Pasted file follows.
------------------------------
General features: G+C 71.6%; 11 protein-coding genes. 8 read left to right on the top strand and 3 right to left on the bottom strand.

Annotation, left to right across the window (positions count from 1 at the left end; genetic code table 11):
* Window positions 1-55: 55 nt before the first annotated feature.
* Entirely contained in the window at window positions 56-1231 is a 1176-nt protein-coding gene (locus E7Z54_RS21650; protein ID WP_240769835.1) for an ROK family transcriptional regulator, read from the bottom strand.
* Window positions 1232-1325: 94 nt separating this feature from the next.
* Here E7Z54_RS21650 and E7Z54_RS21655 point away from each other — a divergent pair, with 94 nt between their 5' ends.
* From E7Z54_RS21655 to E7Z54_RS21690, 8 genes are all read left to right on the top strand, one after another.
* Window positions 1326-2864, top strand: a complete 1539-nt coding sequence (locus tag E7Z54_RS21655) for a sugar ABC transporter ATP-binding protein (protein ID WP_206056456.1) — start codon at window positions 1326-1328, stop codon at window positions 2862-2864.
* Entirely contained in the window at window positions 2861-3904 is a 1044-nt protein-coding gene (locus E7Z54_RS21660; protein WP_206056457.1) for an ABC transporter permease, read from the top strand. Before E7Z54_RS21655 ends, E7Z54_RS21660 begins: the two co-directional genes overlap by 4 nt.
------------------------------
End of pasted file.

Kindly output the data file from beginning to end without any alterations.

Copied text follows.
General features: G+C 71.6%; 11 protein-coding genes. 8 read left to right on the top strand and 3 right to left on the bottom strand.

Annotation, left to right across the window (positions count from 1 at the left end; genetic code table 11):
* Window positions 1-55: 55 nt before the first annotated feature.
* Entirely contained in the window at window positions 56-1231 is a 1176-nt protein-coding gene (locus E7Z54_RS21650; protein ID WP_240769835.1) for an ROK family transcriptional regulator, read from the bottom strand.
* Window positions 1232-1325: 94 nt separating this feature from the next.
* Here E7Z54_RS21650 and E7Z54_RS21655 point away from each other — a divergent pair, with 94 nt between their 5' ends.
* From E7Z54_RS21655 to E7Z54_RS21690, 8 genes are all read left to right on the top strand, one after another.
* Window positions 1326-2864, top strand: a complete 1539-nt coding sequence (locus tag E7Z54_RS21655) for a sugar ABC transporter ATP-binding protein (protein ID WP_206056456.1) — start codon at window positions 1326-1328, stop codon at window positions 2862-2864.
* Entirely contained in the window at window positions 2861-3904 is a 1044-nt protein-coding gene (locus E7Z54_RS21660; protein WP_206056457.1) for an ABC transporter permease, read from the top strand. Before E7Z54_RS21655 ends, E7Z54_RS21660 begins: the two co-directional genes overlap by 4 nt.